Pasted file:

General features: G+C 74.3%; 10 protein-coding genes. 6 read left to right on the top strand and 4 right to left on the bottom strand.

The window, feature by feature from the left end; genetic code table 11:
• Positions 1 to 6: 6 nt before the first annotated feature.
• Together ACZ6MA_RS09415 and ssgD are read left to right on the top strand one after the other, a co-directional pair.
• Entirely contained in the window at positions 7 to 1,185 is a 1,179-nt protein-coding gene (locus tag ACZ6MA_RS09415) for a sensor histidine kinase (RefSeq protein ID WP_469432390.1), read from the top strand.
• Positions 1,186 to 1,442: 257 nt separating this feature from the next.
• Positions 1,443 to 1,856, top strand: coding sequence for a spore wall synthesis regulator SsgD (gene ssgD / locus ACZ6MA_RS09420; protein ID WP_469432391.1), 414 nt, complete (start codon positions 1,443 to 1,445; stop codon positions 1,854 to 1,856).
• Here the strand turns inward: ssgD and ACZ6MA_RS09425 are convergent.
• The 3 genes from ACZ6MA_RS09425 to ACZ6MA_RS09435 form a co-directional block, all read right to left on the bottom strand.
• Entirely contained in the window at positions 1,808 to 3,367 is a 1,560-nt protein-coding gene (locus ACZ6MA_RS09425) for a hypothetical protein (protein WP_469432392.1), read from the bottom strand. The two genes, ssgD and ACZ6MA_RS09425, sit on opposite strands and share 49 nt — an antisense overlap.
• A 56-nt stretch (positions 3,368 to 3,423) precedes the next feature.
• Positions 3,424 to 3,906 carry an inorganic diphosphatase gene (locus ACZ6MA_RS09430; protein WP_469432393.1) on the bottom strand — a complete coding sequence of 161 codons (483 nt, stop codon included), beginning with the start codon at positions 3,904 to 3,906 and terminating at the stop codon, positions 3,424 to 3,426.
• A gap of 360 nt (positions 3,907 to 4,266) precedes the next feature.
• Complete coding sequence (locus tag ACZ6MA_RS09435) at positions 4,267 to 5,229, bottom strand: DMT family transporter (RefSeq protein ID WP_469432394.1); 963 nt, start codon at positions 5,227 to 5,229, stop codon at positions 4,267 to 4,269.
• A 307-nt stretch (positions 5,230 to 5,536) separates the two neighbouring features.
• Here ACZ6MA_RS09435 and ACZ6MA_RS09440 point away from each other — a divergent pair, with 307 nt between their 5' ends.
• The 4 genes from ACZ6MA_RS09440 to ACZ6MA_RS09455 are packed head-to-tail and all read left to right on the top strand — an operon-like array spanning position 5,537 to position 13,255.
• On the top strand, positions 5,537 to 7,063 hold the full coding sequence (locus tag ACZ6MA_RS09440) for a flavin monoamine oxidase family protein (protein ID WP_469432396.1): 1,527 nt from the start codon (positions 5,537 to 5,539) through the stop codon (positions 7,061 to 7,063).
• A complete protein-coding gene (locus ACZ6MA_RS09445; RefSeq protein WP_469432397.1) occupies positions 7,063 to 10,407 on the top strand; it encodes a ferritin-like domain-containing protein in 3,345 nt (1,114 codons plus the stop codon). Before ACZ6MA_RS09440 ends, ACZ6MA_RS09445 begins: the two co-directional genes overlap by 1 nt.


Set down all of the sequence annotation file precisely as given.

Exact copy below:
General features: G+C 74.3%; 10 protein-coding genes. 6 read left to right on the top strand and 4 right to left on the bottom strand.

The window, feature by feature from the left end; genetic code table 11:
• Positions 1 to 6: 6 nt before the first annotated feature.
• Together ACZ6MA_RS09415 and ssgD are read left to right on the top strand one after the other, a co-directional pair.
• Entirely contained in the window at positions 7 to 1,185 is a 1,179-nt protein-coding gene (locus tag ACZ6MA_RS09415) for a sensor histidine kinase (RefSeq protein ID WP_469432390.1), read from the top strand.
• Positions 1,186 to 1,442: 257 nt separating this feature from the next.
• Positions 1,443 to 1,856, top strand: coding sequence for a spore wall synthesis regulator SsgD (gene ssgD / locus ACZ6MA_RS09420; protein ID WP_469432391.1), 414 nt, complete (start codon positions 1,443 to 1,445; stop codon positions 1,854 to 1,856).
• Here the strand turns inward: ssgD and ACZ6MA_RS09425 are convergent.
• The 3 genes from ACZ6MA_RS09425 to ACZ6MA_RS09435 form a co-directional block, all read right to left on the bottom strand.
• Entirely contained in the window at positions 1,808 to 3,367 is a 1,560-nt protein-coding gene (locus ACZ6MA_RS09425) for a hypothetical protein (protein WP_469432392.1), read from the bottom strand. The two genes, ssgD and ACZ6MA_RS09425, sit on opposite strands and share 49 nt — an antisense overlap.
• A 56-nt stretch (positions 3,368 to 3,423) precedes the next feature.
• Positions 3,424 to 3,906 carry an inorganic diphosphatase gene (locus ACZ6MA_RS09430; protein WP_469432393.1) on the bottom strand — a complete coding sequence of 161 codons (483 nt, stop codon included), beginning with the start codon at positions 3,904 to 3,906 and terminating at the stop codon, positions 3,424 to 3,426.
• A gap of 360 nt (positions 3,907 to 4,266) precedes the next feature.
• Complete coding sequence (locus tag ACZ6MA_RS09435) at positions 4,267 to 5,229, bottom strand: DMT family transporter (RefSeq protein ID WP_469432394.1); 963 nt, start codon at positions 5,227 to 5,229, stop codon at positions 4,267 to 4,269.
• A 307-nt stretch (positions 5,230 to 5,536) separates the two neighbouring features.
• Here ACZ6MA_RS09435 and ACZ6MA_RS09440 point away from each other — a divergent pair, with 307 nt between their 5' ends.
• The 4 genes from ACZ6MA_RS09440 to ACZ6MA_RS09455 are packed head-to-tail and all read left to right on the top strand — an operon-like array spanning position 5,537 to position 13,255.
• On the top strand, positions 5,537 to 7,063 hold the full coding sequence (locus tag ACZ6MA_RS09440) for a flavin monoamine oxidase family protein (protein ID WP_469432396.1): 1,527 nt from the start codon (positions 5,537 to 5,539) through the stop codon (positions 7,061 to 7,063).
• A complete protein-coding gene (locus ACZ6MA_RS09445; RefSeq protein WP_469432397.1) occupies positions 7,063 to 10,407 on the top strand; it encodes a ferritin-like domain-containing protein in 3,345 nt (1,114 codons plus the stop codon). Before ACZ6MA_RS09440 ends, ACZ6MA_RS09445 begins: the two co-directional genes overlap by 1 nt.